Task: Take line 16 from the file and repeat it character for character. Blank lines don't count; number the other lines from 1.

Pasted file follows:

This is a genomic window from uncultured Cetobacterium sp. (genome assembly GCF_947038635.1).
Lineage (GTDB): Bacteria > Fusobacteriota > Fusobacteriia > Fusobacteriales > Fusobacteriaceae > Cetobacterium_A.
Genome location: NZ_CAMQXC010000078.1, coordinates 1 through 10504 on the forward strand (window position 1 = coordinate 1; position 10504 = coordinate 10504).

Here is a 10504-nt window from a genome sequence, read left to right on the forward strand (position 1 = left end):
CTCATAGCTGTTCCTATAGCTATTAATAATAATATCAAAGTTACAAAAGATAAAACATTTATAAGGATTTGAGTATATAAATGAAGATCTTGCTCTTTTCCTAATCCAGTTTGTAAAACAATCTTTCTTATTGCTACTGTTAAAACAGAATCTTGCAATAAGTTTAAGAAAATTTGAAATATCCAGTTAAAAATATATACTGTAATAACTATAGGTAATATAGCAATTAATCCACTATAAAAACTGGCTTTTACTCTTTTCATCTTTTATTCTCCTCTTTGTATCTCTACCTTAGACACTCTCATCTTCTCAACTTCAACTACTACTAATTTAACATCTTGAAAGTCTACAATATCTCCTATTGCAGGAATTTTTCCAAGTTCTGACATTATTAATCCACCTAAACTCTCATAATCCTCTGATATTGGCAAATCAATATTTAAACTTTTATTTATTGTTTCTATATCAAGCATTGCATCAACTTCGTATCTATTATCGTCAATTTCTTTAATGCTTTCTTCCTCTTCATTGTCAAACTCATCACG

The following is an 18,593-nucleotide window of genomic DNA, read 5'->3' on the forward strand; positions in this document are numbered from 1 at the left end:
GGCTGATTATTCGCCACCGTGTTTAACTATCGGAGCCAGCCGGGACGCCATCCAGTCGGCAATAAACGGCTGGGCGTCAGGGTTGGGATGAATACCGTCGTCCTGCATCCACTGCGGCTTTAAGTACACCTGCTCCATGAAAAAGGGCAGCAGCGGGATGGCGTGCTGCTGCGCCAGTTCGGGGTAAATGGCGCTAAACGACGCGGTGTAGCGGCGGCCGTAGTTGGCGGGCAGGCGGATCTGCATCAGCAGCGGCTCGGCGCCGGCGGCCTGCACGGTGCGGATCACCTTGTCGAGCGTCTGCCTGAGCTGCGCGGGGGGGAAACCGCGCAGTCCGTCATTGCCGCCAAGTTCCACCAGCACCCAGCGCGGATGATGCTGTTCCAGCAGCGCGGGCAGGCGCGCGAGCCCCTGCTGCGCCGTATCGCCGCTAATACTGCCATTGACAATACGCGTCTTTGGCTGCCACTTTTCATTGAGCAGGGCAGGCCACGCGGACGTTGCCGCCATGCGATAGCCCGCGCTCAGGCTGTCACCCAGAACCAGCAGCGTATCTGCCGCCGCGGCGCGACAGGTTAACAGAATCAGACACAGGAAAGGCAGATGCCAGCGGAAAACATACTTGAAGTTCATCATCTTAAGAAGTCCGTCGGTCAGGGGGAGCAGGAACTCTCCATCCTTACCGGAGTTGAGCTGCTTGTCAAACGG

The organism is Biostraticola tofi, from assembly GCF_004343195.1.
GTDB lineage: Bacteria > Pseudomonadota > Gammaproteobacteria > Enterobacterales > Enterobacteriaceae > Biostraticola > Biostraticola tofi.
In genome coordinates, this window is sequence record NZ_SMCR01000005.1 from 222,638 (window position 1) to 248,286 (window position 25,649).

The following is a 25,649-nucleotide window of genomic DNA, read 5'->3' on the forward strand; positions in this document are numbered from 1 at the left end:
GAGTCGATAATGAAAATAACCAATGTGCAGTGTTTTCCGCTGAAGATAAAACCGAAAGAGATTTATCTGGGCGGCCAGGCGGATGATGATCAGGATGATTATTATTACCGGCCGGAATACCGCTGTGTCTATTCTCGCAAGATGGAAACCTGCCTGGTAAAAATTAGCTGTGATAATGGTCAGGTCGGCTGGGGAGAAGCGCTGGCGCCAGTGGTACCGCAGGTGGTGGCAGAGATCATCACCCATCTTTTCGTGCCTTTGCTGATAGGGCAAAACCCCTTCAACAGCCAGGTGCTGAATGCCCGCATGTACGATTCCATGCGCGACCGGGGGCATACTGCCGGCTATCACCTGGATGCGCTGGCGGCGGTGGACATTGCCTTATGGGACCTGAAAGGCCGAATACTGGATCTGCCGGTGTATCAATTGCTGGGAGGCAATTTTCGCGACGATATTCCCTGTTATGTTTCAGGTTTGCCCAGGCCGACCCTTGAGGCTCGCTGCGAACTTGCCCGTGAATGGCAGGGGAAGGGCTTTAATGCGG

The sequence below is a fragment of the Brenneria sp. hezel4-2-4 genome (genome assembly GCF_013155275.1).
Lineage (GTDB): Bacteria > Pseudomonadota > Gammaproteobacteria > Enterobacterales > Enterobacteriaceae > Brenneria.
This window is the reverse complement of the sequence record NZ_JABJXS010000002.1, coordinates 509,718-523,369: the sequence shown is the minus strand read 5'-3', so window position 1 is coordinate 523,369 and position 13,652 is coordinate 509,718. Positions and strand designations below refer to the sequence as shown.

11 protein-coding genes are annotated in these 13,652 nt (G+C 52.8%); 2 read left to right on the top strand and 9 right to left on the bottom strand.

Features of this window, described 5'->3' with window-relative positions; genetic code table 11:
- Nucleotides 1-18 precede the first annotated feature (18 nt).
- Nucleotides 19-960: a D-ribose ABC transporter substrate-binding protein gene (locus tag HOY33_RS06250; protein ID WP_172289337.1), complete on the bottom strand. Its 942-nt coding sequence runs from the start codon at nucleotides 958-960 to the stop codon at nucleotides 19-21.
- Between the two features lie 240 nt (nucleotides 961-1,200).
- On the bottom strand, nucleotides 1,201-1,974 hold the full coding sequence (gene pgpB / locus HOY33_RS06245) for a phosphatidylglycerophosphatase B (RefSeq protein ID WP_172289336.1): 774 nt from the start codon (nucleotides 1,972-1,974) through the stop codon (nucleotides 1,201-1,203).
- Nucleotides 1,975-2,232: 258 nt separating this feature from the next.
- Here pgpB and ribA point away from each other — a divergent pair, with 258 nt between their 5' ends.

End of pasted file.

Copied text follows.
11 protein-coding genes are annotated in these 13,652 nt (G+C 52.8%); 2 read left to right on the top strand and 9 right to left on the bottom strand.